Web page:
Group purchasing organization Premier wants the IRS to ensure that medical device makers aren’t planning to charge hospitals more for their products as a means of offsetting the burden of the impending 2.3% med-tech levy.
In a letter sent to the IRS today, Premier asked the IRS to protect hospitals from price hikes by requiring device makers to promise that the tax burden isn’t baked into the prices they and other health providers pay for devices.
"We believe that Congress did not intend to have hospitals and other providers absorb the device tax," according to the letter. "To this end, we urge the IRS to prevent device manufacturers from passing the tax on to providers by requiring, at the very least, that manufacturers certify that they have not included the tax in the price of their products on their requisite filing documents."
The effort is not in vain, as a handful of industry surveys have already found that medical device companies are looking for various ways to offset the cost of the medical device tax, including by raising prices for their products.
In a February survey of 180 medical device industry executives, over half said they would increase prices in order to absorb the cost of the med-tech levy. Other expected impacts included layoffs, budget cuts and general confusion about how to comply with the new law.
Premier had previously worked with device industry stakeholders to delay the impact of the law, public affairs VP Blair Childs told MassDevice.com, but the group doesn’t want to find its members bearing the brunt of the burden.
"It’s hard to prevent a tax from being passed on, obviously," he said. "I mean, you can’t legislate to say ‘don’t pass the tax on,’ but I think we want to try to prevent it from being added to an invoice. Not that I think anyone is going to do that, but I think we want to put a marker down."
Premier, which represents hospitals and other health care providers in reaching purchasing agreements with suppliers, wants to make sure the burden is shared and believes that hospitals are already paying dearly. The group’s concerns mirror similar remarks made by other health care stakeholders last year, who warned that, without proper controls, the device tax may turn into a windfall for device makers.
Those concerns were summarily dismissed by Medical Imaging Technology Alliance executive director David Fisher last April.
"I can tell you with 100% certainty that nobody in the medical device industry thinks they’re benefiting from the tax," Fisher said. "We were not on Capitol Hill lobbying for it."
Nevertheless, hospital groups aren’t ready to take it on faith that the med-tech tax won’t land in their laps.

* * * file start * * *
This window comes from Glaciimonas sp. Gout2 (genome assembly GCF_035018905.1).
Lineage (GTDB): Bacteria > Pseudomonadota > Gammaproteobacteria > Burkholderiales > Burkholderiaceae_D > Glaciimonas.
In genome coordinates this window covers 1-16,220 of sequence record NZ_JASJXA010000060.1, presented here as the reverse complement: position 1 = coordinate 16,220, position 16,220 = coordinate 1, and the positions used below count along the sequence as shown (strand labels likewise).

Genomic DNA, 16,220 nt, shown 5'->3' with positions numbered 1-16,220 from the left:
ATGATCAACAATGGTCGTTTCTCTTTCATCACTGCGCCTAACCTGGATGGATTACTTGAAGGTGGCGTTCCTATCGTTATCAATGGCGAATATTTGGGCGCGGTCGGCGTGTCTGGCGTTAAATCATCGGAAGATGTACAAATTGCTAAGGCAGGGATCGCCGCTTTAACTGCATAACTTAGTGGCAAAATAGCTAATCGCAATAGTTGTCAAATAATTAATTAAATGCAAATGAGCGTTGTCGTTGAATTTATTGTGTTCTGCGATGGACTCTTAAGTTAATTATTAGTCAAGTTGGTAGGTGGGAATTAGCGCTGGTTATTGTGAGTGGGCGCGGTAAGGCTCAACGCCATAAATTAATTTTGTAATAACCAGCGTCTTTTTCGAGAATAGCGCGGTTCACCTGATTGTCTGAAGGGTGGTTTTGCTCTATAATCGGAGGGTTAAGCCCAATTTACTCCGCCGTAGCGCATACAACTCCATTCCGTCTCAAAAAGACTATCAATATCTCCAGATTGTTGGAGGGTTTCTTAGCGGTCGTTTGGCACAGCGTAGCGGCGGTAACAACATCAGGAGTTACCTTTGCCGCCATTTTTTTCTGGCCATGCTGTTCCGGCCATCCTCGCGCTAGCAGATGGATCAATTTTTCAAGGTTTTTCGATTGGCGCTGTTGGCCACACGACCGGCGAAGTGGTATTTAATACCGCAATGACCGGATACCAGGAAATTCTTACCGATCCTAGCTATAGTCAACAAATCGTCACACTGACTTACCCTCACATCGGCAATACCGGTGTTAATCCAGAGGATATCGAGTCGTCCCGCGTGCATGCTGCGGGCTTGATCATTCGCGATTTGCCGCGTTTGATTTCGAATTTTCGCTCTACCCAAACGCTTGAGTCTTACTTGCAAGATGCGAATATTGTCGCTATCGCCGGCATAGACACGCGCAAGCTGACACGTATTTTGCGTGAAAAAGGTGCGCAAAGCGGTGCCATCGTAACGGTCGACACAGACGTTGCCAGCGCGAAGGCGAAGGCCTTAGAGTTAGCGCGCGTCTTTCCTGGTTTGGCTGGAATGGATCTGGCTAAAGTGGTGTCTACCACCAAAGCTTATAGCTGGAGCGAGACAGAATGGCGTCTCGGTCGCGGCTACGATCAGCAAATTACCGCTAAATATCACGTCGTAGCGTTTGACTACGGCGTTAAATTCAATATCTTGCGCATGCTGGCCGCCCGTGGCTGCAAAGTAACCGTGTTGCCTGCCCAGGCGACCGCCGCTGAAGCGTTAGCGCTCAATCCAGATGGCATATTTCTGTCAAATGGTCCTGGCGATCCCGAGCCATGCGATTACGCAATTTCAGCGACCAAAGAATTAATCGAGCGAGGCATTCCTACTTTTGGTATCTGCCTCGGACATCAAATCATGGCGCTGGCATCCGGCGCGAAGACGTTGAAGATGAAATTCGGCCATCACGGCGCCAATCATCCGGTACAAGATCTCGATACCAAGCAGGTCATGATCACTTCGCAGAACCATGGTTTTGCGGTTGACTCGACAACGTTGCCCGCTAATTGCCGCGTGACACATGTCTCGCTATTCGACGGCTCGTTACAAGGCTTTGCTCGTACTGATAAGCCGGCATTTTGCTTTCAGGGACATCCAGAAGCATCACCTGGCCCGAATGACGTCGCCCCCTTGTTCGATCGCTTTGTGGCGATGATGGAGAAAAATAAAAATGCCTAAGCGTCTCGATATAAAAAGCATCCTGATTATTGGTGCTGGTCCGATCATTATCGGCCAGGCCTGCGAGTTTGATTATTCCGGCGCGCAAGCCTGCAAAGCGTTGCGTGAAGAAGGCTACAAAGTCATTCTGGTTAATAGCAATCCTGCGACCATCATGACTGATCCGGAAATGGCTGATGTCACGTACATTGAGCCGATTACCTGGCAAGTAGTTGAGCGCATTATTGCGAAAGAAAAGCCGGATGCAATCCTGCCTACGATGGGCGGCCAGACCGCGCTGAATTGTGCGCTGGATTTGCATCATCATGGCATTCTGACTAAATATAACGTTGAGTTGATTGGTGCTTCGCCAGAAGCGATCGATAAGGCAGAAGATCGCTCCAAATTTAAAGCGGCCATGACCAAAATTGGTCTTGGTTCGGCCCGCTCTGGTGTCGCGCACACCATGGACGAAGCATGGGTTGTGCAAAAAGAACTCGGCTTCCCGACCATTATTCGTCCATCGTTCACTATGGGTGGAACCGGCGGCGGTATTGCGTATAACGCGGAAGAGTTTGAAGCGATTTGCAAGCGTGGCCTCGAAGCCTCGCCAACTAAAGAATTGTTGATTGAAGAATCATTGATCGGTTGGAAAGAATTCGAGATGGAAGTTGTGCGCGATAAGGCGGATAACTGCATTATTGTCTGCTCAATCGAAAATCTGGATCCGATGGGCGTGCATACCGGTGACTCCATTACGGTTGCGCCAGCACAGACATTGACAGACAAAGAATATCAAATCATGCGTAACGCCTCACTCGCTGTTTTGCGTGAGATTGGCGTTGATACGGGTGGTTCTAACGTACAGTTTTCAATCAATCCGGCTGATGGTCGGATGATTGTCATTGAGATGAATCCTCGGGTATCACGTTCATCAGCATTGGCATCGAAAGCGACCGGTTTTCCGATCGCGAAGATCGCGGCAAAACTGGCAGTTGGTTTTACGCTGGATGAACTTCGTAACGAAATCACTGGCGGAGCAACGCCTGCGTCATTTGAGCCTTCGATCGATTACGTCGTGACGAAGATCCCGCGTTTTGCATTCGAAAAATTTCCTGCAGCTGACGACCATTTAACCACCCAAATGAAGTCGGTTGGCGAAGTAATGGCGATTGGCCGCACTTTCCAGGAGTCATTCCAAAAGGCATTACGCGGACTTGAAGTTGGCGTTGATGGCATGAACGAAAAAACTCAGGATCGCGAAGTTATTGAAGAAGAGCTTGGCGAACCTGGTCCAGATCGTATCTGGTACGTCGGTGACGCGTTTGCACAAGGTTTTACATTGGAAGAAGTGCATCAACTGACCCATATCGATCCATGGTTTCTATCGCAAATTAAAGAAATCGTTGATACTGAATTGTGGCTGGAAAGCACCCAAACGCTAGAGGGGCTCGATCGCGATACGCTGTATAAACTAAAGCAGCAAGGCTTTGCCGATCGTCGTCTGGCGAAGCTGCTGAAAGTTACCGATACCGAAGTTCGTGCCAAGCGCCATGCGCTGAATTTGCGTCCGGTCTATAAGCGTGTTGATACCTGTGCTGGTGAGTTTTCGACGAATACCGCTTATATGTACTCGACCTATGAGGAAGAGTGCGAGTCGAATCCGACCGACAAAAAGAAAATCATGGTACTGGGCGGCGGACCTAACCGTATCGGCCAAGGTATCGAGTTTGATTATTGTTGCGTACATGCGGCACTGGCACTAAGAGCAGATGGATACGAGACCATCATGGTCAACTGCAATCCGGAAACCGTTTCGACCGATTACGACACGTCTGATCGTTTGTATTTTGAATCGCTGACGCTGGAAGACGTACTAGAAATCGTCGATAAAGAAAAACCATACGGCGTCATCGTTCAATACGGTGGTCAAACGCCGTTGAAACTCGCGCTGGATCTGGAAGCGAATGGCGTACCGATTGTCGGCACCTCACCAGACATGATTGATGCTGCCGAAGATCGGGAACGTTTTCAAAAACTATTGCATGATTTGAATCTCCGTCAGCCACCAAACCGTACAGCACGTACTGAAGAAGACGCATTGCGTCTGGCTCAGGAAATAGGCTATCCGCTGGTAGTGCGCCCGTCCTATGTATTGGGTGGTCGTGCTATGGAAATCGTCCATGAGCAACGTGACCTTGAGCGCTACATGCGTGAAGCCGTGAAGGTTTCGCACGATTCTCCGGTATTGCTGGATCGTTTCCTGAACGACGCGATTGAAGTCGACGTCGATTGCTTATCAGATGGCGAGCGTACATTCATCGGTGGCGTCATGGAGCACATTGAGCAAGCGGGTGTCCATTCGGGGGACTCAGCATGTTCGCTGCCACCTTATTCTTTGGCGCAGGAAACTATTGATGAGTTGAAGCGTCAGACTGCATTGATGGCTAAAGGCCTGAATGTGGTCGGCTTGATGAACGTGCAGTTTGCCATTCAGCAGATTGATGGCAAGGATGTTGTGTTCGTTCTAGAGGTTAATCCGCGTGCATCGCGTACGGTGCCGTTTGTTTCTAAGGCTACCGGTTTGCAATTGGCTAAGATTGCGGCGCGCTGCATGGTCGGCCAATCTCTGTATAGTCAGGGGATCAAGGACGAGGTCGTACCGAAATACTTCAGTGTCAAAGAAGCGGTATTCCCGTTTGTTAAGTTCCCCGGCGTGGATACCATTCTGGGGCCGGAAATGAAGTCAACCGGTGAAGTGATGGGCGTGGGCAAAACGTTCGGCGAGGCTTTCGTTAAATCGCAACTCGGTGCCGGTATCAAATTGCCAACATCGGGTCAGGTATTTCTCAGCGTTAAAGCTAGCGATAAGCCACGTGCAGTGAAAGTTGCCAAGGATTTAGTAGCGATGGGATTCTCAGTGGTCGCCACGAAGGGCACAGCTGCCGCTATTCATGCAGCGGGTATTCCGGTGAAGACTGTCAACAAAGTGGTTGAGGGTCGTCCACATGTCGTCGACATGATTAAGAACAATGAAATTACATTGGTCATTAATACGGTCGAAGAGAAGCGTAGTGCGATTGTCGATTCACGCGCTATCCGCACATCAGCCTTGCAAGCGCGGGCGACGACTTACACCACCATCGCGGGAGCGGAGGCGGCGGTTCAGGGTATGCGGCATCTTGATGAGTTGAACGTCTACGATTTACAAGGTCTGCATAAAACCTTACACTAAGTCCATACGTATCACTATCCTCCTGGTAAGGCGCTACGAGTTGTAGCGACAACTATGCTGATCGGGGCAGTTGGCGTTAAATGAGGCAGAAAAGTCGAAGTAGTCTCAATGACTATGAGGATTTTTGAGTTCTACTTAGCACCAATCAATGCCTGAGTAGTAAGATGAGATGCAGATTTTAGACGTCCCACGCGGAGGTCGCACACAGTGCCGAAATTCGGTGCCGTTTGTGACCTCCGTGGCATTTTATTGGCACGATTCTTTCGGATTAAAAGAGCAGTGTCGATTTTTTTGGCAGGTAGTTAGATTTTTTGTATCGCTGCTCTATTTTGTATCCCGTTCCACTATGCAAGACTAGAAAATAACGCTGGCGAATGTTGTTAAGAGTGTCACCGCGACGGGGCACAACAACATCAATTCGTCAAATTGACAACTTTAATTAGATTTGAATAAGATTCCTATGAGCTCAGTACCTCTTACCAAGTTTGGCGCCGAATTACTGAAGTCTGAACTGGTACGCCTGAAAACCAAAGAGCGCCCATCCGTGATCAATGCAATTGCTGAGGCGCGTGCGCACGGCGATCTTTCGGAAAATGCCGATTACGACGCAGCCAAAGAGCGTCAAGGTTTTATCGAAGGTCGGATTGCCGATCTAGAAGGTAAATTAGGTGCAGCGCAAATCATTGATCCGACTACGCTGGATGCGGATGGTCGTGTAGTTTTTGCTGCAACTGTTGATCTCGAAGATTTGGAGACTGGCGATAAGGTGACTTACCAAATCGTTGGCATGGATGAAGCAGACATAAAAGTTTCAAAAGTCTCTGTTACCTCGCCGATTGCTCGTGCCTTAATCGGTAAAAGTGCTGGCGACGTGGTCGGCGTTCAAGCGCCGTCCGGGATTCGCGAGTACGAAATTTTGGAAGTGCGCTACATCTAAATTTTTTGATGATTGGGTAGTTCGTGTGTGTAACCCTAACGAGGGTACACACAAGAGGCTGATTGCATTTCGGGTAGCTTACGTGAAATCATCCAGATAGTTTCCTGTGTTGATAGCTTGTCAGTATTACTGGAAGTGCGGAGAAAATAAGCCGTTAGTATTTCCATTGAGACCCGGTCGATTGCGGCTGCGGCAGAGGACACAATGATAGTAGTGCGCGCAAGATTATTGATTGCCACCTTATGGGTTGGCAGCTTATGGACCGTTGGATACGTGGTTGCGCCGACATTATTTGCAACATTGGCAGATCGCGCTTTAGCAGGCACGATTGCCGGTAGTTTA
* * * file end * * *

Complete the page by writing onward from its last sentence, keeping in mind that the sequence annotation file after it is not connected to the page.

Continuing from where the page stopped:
"The intent of the device tax is to raise revenues from manufacturers to cover their share of financing health care reform," Childs wrote in the letter to the IRS. "Hospitals are already contributing their fair share, through policies that reduce hospital payment updates and Medicare and Medicaid disproportionate share hospital payments and that penalize hospitals based on rates of readmissions and hospital-acquired conditions."
"It’s really simply the concern that everybody in the hospital community has about the fact that margins are tight in the hospital world," Childs told us in a phone interview. "Hospitals have now got productivity cuts that are occurring for them and they’ve got cuts in their market basket updates; there’s a variety of things that are already hitting hospitals."
In an exclusive interview with MassDevice.com last month, former Philips Healthcare (NYSE:PHG) CEO Steve Rusckowski framed the impact of the medical device tax as a simple ultimatum:
"We only have 2 ways to deal with this: Raise prices or lower costs," Rusckowski told us. "Lower costs mean less employment. It’s that simple."
"We’re not going to drop earnings and therefore we only have a few alternatives," he said. "One is we have to compensate for it somehow through pricing. Sending price increases back to the marketplace is not good for health care costs. Second is no longer investing in new engineers, new manufacturing facilities."
"We want innovation in this country as much as anybody else does, we certainly wouldn’t want something that would impede innovation – I’m not sure the device tax will," Childs told us. "We need to drive this out through increased efficiency within companies. The device industry needs to find ways to improve productivity and efficiency overall."
"We’re going to keep pushing this," he added. "We want to prevent the tax from being passed on as best we can."
Updated May 7, 2012, at 8:10 p.m. with comments from Premier public affairs VP Blair Childs.